This Saturday NU and Illinois will unveil the Land of Lincoln Trophy, the newest piece of hardware in the Wildcat - Illini trophy case.
The LOL Trophy has not yet been publicly unveiled, but NU has announced
that the new trophy was designed by political cartoonist Dick Locher.
The experts think that Illinois will have the last laugh. They
thought that with the Hawkeyes, too. It's totally up to you,
NU. There's a lot to gain. But it starts with maintaining
focus this week on the team that is lurking, hungry, and waiting.
Grab Your Hat: We're Going to a Bowl! [posted Nov. 14]
held on to its "hat," hanging on to a fourth quarter lead to defeat
Illinois 21 to 16 in Champaign. In doing so, the Wildcats secured
the new Land of Lincoln Trophy, beat the Illini for the sixth time in
the last seven years, denied the Illini a bowl for the second straight
year, secured a bowl for themselves for the second straight year (for
only the second time in NU history), and have guaranteed the best
three-year run for the program since 1929-1931 (in terms of sustained success, and since 1995-1997 in terms of number of wins).
The 'Cats and the Illini had a sluggish first half, but the Wildcats
exploded in the third and into the fourth to take a 21 to 3
lead. However, the 'Cats became too conservative, missed field
goals began to take a toll, and the Illini woke up and threatened in
the game's final minutes. A series of defensive stands and a game
winning (and very controversial) interception sealed the deal for NU.
The first quarter was a string of punts and missed field goals for both
teams. The Illini broke the deadlock at the start of the second
quarter when an 11-play drive netted a 30-yard field goal. Mikel
Leshoure led the drive for Illinois with a series of spectacular
runs. Leshoure would total 76 rushing yards for the day, leading
a host of Illini rushers.
The teams returned to their stalemate for much of the rest of the
second quarter, until Nate Williams snagged a Charest pass on the very
next play after a Wildcat turnover on downs. Kafka, allowed to
return immediately to the field, threw first-down strikes to Jacob
Schmidt and Drake Dunsmore, and then unleashed a cruise missile to Zeke
Markshausen for a 28-yard TD.
After again swapping punts to begin the second half, Illinois pinned NU to its own one inch
line. However, the 'Cats began to drive again, thanks to Scott
Concannon's 13-yard rush and a pair of huge catches by Andrew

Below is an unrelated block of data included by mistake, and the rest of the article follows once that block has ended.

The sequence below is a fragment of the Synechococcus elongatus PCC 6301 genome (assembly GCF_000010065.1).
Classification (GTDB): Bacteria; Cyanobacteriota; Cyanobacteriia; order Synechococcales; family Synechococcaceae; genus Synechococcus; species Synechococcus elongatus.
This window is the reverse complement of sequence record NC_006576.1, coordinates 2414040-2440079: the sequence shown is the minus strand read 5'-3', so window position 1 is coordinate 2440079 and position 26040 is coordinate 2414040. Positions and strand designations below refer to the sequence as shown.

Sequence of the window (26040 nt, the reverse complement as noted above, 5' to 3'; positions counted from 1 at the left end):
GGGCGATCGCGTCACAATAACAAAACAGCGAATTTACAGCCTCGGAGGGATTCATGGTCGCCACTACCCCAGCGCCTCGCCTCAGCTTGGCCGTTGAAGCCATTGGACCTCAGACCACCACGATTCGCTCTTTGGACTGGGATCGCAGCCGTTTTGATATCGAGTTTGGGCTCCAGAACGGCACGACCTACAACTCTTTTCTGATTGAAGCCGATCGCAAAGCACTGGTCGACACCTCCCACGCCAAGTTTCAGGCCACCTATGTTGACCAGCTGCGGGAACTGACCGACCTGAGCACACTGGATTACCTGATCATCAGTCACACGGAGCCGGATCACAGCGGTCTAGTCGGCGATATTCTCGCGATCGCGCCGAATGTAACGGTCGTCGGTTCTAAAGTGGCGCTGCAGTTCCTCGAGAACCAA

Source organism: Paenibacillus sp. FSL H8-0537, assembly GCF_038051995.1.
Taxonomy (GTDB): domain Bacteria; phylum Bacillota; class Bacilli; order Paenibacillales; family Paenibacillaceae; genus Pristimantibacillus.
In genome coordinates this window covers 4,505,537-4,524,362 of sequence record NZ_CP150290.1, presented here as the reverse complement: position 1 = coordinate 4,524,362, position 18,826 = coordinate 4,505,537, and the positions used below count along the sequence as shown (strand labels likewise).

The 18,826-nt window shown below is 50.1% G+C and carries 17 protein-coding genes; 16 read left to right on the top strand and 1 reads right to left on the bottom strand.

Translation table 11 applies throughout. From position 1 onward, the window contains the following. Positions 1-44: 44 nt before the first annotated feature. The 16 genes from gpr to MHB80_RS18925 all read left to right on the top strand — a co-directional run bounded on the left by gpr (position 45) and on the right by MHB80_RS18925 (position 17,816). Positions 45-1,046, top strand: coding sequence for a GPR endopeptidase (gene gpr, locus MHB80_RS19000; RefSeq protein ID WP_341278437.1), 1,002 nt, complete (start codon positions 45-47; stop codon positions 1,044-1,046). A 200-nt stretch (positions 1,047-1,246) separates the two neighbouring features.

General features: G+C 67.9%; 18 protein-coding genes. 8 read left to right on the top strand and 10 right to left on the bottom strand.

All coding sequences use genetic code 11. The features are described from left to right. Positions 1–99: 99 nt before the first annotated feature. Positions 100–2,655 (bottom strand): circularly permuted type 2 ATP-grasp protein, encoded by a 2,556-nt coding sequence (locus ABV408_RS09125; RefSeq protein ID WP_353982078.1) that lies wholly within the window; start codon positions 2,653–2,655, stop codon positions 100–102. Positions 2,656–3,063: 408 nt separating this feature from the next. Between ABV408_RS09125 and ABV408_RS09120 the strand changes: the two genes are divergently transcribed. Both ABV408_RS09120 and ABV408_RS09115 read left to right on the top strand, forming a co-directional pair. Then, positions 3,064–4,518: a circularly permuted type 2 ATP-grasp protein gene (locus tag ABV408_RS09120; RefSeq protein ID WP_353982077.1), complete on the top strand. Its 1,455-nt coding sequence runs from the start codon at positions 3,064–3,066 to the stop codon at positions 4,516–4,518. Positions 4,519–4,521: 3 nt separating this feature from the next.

Brewer. Nearing the Illini red zone, Mike Kafka tossed another
grenade to Markshausen to give NU the first and goal, which Kafka
eventually pounded for another score, a score that concluded a 99+ yard
drive. Kafka eventually tallied 305 passing yards in the game,
announcing his full return to form. For his part, Markshausen had
104 yards for the day.
On the ensuing drive, Leshoure was unable to reassert his dominance,
and Marshall Thomas dropped him for a critical one-yard loss at
midfield, setting up long yardage which the Pumpkinheads failed to
By then, the Wildcat offense braintrust was thinking Arby's®.
Arby Fields led the next drive, pounding the Illini with runs of 12 and
5 yards. A well-timed Illinois late hit on Kafka kept the drive
going, and NU was poised to strike as the third quarter closed.
Kafka opened the fourth quarter with a 19-yard pass to Jeremy Ebert,
and Mr. Fields toughed it out to reach the goal and give NU its
seemingly insurmountable 21 to 3 lead. However, Illinois revived
itself on the next drive, tore down the field and scored, but the NU D
held to deny an Illini two-point conversion.
On the ensuing drive, NU was in a position potentially to put its foot
on Illinois' throat, having the ball on the Illini 14 yard-line with a
fourth down and one yard. Rather than taking the aggressive
position and going for it, NU instead chose to kick, and Stefan Demos
uncharacteristically missed his third field goal of the game. The
Illini, with a renewed life and momentum, then drove 80 yards and
struck to narrow NU's lead to 21-16. NU, continuing to play
conservatively, tried to burn time off the clock with its next drive,
and ate nearly three minutes before punting again.
The Illini, now in a position to launch a game-winning drive, stalled
out in the face of renewed Wildcat defensive resistance. On
fourth down and one from their own 30 yard line, the Illini's last gasp
appeared headed to a first down reception. Instead, as the Illini
receiver went down on his back and tried to get possession, Sherrick
McManis tore the ball from him and made the most improbable, wild
interception of his career. The pick sealed the win for NU and
with it the bronze hat of intrastate glory.
A Sea Change West of Lake Michigan [posted Dec. 6]
the first time since the January 1, 1997 Citrus Bowl, the Northwestern
Wildcats are returning to the state of Florida for a football
game, and in a stunning development, they are returning on January 1.
How stunning is it that the Outback Bowl selected 8-4 Northwestern over
9-3 Wisconsin? It should not be: NU had the head-to-head win over
the Badgers, the 'Cats had reeled off three impressive wins to finish
the year as a powerful and impressive representative of the conference,
and NU fans-- long parched for a cool drink of the Florida postseason
juice-- are ready to descend on the Sunshine State with abandon.
And yet, this was a stunner. As CollegeFootballNews.com derided NU: "it's still Northwestern."